North Carolina Legislator Profile Update: Bill Brawley (R-Mecklenburg)
Brawley was elected to the NC House in 2010 and has served four terms since. He also served two terms on the Matthews town council in the 1990s where he supported limiting the size of churches in the town.
Brawley put corporate payouts ahead of N.C. teachers and students. He voted for budgets that cut taxes for corporations while teacher pay remains nearly $10,000 below the national average and per pupil spending remains below pre-recession levels. Teachers are forced to spend up to $1,000 out-of-pocket on necessary classroom supplies not covered in Republican budgets.
By 2019, Brawley’s district will be bound by toll lanes in both directions, a project he voted for that taxpayers will be on the hook for if they fail. Brawley’s continued support of the troubled I-77 toll lane projects and other toll lanes in Mecklenburg County displays his priorities, corporate payouts over people. He vocally supported the failed I-77 project that has exacerbated traffic issues in the Charlotte region.
Brawley put politics over people when he voted to block access to affordable health care and to dismantle coverage for pre-existing conditions. Brawley blocked Medicaid expansion that would have covered 500,000 low-income North Carolinians, costing the state $15 billion in new economic activity. He also voted for a school safety bill that included unrelated provisions meant to dismantle ACA requirements that insurers cover people with pre-existing conditions.
Again putting politics and personal gain over people’s health and safety, Brawley sponsored a bill that makes it more difficult for cities to inspect rental properties for unsafe conditions. He also pushed legislation that benefits the real estate industry and hurts consumers. Brawley is a commercial real estate broker and a former landlord.
Brawley compared Town Charter Schools to Manifest Destiny. Brawley looked at the move as a new endeavor. “Are we thinking of something new? Yes we are. But remember, there was a time when settlers in the American colonies were forbidden to cross the Appalachia and settle the land… had they not explored new territories, this country would still be just 14 states,” he said.
Continue reading for more about Brawley’s record in the NC House.
“But remember, there was a time when settlers in the American colonies were forbidden to cross the Appalachia and settle the land […] had they not explored new territories, this country would still be just 14 states.” – Rep. Bill Brawley on why he pushed to let Charlotte’s suburbs establish their own charter schools (Carolina Journal, 6/6/18)
Brawley voted for Republican budgets that prioritize tax cuts for the wealthy and corporations over paying teachers and providing funding for necessary classroom supplies.
- The 2017 Republican budget shortchanged teachers by failing to meaningfully raise teacher salaries and did not include a stipend for out-of-pocket expenses.
- Teachers spend between $500 and $1,000 of their own money on needed classroom supplies annually.
- The 2016 budget prioritized corporate tax breaks and took away money that could have improved public schools.
- Brawley’s votes have kept teacher pay nearly $10,000 below the national average and per pupil spending below pre-recession levels.
Brawley, whose district will soon be bound by toll lanes in both directions, has been a vocal supporter of Charlotte-area toll lane projects like problematic I-77.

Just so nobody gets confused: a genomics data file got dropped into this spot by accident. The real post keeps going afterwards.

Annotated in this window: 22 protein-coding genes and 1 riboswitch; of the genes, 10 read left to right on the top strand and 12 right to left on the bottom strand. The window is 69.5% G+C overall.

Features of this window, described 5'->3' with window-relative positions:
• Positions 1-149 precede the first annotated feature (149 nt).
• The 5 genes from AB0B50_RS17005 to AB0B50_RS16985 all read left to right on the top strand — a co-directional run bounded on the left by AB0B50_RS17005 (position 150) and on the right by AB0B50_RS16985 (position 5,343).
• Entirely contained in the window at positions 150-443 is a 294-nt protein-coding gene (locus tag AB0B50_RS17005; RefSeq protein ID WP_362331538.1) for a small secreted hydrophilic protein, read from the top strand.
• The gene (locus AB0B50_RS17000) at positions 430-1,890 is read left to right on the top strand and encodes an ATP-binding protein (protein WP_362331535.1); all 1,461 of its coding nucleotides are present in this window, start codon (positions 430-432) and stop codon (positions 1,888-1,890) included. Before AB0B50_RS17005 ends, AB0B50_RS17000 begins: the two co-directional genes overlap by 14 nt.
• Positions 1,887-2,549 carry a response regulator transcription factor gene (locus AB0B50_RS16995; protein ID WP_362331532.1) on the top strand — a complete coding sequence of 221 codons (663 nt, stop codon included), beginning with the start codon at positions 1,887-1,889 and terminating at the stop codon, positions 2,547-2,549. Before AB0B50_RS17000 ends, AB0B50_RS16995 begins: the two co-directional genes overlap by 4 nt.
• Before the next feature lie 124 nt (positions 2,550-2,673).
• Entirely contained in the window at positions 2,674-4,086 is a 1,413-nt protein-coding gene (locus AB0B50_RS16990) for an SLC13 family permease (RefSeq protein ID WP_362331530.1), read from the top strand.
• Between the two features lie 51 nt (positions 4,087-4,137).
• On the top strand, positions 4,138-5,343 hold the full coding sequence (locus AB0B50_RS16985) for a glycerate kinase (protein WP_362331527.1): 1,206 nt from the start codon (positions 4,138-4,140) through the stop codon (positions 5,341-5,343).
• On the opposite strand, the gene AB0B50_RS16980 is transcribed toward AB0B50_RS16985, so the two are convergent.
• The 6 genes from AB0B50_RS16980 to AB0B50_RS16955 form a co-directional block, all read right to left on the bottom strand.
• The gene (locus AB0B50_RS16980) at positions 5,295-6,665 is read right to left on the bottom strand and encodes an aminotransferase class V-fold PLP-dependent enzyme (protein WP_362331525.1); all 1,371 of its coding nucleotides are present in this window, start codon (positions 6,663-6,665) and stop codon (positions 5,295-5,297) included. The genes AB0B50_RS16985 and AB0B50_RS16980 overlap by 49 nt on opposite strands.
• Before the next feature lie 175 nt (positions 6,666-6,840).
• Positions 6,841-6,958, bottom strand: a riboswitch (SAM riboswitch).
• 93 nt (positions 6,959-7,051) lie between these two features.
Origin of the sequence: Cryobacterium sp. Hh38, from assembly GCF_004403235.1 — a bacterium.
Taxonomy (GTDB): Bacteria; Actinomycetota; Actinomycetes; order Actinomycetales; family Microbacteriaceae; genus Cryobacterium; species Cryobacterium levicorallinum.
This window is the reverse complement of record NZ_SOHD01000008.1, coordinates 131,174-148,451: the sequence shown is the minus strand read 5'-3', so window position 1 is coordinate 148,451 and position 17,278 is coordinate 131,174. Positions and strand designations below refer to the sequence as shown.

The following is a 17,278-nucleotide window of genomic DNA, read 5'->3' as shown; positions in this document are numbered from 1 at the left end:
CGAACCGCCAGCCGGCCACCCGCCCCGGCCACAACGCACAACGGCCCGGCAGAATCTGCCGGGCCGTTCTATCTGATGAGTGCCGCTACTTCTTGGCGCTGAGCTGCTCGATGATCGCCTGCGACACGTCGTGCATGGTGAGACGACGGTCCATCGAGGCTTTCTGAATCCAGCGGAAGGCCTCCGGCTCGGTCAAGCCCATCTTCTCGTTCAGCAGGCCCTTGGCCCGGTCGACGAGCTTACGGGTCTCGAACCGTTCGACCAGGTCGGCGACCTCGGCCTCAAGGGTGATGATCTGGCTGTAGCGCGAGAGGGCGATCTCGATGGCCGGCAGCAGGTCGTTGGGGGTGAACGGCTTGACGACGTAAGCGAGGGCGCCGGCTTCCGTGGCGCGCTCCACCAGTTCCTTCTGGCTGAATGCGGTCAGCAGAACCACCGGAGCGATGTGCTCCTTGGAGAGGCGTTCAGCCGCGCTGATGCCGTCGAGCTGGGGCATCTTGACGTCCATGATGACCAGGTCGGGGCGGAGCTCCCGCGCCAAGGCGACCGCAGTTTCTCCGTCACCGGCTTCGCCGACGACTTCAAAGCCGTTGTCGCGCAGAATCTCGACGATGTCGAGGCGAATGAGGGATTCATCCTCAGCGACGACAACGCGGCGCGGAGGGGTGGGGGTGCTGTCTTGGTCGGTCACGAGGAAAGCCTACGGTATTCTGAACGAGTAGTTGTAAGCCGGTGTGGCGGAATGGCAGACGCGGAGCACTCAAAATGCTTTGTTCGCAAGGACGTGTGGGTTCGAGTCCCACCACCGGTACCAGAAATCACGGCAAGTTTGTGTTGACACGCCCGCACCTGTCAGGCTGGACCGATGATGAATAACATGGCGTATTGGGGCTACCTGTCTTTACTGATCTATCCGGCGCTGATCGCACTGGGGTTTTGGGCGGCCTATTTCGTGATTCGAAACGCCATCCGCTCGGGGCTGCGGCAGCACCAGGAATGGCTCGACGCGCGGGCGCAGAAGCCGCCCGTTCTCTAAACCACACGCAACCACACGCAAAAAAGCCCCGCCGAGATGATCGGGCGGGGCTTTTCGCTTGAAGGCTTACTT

- Brawley vocally supported adding toll lanes on I-77 and opposed a 2018 bill that attempted to eliminate them.
- By 2019, Brawley’s district will have one toll lane in each direction on I-485 and US 74, projects he voted for.
- Taxpayers have no protection if the Monroe Bypass project fails.
Brawley voted to block Medicaid expansion, denying affordable health care coverage to 500,000 low-income North Carolinians and costing lives.
- In 2013, Brawley voted against an amendment to accept Medicaid expansion even if it was fully funded by the federal government.
- Brawley voted for the Senate’s version of H933 which included a provision allowing insurers to avoid ACA requirements to cover people with pre-existing conditions.
- North Carolina has the third most expensive health care in the US, according to a 2017 study.
Brawley, a commercial real estate broker and landlord, pushed bills that make it harder to regulate the real estate and rental industries.
- Brawley sponsored a bill to make it more difficult for towns to inspect residential properties for unsafe conditions, calling rental inspection programs “superfluous.”
- Brawley tried to kill rental housing inspection programs across the state designed to hold landlords accountable.
- Brawley inserted language into a bill pushed by the NC Association of Realtors to allow real estate brokers to estimate prices for properties instead of professionally trained appraisers.
- Brawley’s campaign accepted more than $80,000 from people or PACs associated with the real estate, construction, property development, and rental industries.
Brawley sponsored two bills that led to the ability of four predominantly white Charlotte suburbs to establish town-run charter schools in a move that could resegregate Charlotte schools.
- Brawley’s H704 bill led to the creation of a study committee to determine the effects of breaking up large school districts.
- The committee found that dissolving the district would cause resegregation, disrupt bus routes, create storage issues, and cause legal problems in terms of employee contracts and lawsuits.
- Brawley sponsored H514 to allow four “majority white” Mecklenburg County towns to create their own charter schools.
- The 2018 budget included a provision that would make it easier for cities to use taxpayer money for public schools.
- Brawley was accused of making threats over the charter school bill and using it as a bargaining chip.
Click here to read more about Brawley.